Monday, November 12, 2018

Akira Kurosawa's Dreams

A bittersweet ending to it all.

Akira Kurosawa's Dreams in my mind could be viewed as a perfect movie to some. It contains 8 vignettes, each story having a different style and message and that's why I can see someone saying it's a perfect movie. At the end of the day you will have your absolute favorite story, and mine personally would be Village Of The Watermills. It's sort of difficult to explain why, I love the conversation between the young man and the elder talking about life and the way they live and the ending to the whole film is very life affirming and did choke me up a bit. Whether the film is talking about life, death, childhood wonder, or facing the demons of your past and future it does it beautifully, with enough time in each story to not only appreciate the message but the visuals. The story Crows was a very close first pick for me, and mainly due to the ending. Now I need to talk about the time period this was made, the film was released in 1990 and though the effects in the ending of Crows could just be brushed off as a green screen but I don't care it looks great! The whole film just feels like it was made in the 90s, not by the dated fashion trends or terminology but just how the film was shot. Now I may be going out on a severely thin limb here, but I think once a very, very long time ago I saw this movie. Not the whole thing but maybe one or two of the stories. I might have watched it on one of the premium movie channels like HBO or Starz back in the day, and it really made me feel like I was that young again. I have such good memories of seeing different kinds of movies from different parts of the world at that age, whether it be a Heisei Godzilla movie, a piece of French cinema like Amelie, or just a movie good or bad made here in the States, this film took me back to that and I loved it. It's such a good movie, I mean unfairly good like I can't say one bad thing about it kind of good. It reinforces the fact that film is made for the amazing and the beautiful and this particular movie does it in flying colors.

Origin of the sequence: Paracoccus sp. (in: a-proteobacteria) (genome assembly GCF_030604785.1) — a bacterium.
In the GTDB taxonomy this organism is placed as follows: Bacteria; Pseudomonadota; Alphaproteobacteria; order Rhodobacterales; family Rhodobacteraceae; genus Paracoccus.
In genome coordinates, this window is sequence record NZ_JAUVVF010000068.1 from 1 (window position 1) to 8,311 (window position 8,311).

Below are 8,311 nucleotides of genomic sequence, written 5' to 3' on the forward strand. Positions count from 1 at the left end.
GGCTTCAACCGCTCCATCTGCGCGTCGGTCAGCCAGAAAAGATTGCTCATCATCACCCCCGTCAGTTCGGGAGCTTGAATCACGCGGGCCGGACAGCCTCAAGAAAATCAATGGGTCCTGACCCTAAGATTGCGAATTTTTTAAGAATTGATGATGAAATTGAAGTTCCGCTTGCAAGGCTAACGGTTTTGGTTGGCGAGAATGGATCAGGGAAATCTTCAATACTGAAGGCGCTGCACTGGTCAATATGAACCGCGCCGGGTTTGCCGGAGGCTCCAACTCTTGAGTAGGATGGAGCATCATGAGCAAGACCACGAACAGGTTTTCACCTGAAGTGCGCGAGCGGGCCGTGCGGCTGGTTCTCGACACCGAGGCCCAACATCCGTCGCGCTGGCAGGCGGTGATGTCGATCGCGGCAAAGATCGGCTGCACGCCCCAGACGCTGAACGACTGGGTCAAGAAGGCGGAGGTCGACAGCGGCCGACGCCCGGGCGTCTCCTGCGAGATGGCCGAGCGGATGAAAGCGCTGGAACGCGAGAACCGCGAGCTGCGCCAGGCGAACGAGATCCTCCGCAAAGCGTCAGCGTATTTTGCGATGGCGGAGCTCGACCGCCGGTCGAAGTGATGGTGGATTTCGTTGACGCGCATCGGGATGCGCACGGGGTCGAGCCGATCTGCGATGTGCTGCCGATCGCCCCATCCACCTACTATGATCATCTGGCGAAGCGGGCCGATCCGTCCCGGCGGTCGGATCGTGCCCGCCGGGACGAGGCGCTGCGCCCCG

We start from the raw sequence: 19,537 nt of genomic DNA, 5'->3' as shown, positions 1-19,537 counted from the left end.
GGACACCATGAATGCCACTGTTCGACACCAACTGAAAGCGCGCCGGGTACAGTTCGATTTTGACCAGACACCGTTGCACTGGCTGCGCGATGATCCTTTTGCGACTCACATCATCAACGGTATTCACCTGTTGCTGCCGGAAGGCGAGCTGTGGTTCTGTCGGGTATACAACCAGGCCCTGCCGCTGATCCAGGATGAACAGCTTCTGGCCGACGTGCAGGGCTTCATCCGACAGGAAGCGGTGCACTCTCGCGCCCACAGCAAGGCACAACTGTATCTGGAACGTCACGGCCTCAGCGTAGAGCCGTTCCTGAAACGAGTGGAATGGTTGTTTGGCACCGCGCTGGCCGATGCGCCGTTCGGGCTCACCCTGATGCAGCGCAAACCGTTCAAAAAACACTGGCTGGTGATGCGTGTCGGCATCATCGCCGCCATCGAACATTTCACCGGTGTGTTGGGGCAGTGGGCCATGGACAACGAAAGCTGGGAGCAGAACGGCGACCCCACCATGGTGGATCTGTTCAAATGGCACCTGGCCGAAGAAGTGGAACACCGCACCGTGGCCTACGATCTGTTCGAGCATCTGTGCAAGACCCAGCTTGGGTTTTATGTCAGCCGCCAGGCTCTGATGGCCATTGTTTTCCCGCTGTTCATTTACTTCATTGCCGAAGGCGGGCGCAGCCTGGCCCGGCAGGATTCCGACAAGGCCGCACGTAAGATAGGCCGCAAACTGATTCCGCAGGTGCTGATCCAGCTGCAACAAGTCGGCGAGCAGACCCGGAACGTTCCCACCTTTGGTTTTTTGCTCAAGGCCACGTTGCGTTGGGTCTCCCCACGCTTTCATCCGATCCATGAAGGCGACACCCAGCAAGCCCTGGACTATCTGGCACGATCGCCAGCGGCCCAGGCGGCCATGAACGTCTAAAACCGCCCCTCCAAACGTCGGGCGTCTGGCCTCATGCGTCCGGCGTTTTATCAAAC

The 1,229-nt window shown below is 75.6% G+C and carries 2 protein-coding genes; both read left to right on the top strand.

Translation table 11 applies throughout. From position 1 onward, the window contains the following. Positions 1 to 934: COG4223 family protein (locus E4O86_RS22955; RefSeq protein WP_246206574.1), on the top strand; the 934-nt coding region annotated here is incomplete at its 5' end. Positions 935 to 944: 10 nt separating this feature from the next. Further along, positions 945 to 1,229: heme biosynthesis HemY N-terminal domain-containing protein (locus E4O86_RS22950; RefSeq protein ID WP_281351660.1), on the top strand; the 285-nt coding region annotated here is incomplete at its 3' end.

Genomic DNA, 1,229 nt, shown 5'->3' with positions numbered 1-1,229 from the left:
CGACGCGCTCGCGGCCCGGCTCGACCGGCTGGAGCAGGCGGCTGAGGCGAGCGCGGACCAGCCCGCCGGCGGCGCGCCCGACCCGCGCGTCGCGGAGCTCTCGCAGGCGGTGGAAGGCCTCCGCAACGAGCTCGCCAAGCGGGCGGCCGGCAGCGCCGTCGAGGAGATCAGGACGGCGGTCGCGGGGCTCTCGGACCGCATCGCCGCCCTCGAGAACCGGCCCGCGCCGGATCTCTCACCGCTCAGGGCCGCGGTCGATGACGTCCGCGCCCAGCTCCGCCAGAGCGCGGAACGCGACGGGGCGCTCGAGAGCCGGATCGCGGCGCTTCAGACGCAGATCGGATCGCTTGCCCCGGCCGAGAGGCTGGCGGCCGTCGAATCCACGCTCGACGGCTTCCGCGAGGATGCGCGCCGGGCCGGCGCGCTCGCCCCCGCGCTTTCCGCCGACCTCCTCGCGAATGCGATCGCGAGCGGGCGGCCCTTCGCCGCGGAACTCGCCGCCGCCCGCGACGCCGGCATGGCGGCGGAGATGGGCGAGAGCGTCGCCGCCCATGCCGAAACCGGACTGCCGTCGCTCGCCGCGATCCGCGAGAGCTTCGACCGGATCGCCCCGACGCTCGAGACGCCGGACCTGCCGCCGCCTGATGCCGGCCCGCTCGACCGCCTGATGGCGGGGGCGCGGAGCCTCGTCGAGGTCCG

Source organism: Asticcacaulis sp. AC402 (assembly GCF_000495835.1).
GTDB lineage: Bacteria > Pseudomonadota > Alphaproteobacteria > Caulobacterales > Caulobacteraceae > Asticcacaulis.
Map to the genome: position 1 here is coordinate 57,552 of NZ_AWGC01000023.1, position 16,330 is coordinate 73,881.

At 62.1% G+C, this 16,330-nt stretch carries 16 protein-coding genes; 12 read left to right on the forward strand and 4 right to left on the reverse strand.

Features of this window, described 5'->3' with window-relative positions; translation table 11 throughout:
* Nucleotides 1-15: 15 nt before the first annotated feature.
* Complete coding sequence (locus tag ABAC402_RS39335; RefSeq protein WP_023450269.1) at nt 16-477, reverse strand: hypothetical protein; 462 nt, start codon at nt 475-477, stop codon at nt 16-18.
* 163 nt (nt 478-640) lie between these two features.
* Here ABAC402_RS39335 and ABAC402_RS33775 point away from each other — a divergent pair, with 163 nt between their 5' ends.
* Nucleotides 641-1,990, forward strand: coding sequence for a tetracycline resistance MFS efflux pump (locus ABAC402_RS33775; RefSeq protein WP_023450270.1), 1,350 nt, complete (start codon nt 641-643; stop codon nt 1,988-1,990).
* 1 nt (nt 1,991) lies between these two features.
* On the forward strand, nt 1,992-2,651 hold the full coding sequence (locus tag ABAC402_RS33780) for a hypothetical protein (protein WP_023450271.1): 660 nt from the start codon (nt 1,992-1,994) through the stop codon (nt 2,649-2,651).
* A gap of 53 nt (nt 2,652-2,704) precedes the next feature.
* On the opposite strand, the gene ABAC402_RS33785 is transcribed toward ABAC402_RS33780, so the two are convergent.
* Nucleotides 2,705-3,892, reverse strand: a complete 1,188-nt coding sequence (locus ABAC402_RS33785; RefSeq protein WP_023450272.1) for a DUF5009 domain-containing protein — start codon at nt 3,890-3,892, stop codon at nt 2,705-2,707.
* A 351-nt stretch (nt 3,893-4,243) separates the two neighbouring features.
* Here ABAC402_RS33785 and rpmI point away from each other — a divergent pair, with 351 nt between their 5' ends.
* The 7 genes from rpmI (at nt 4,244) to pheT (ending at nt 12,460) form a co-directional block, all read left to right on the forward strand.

So concludes my initial journey into Kurosawa's works. It was greatly interesting and even touching, and no doubt I'll come to own and watch these movies time and again. But our work is not finished this week, for there is much to return to and to explore.

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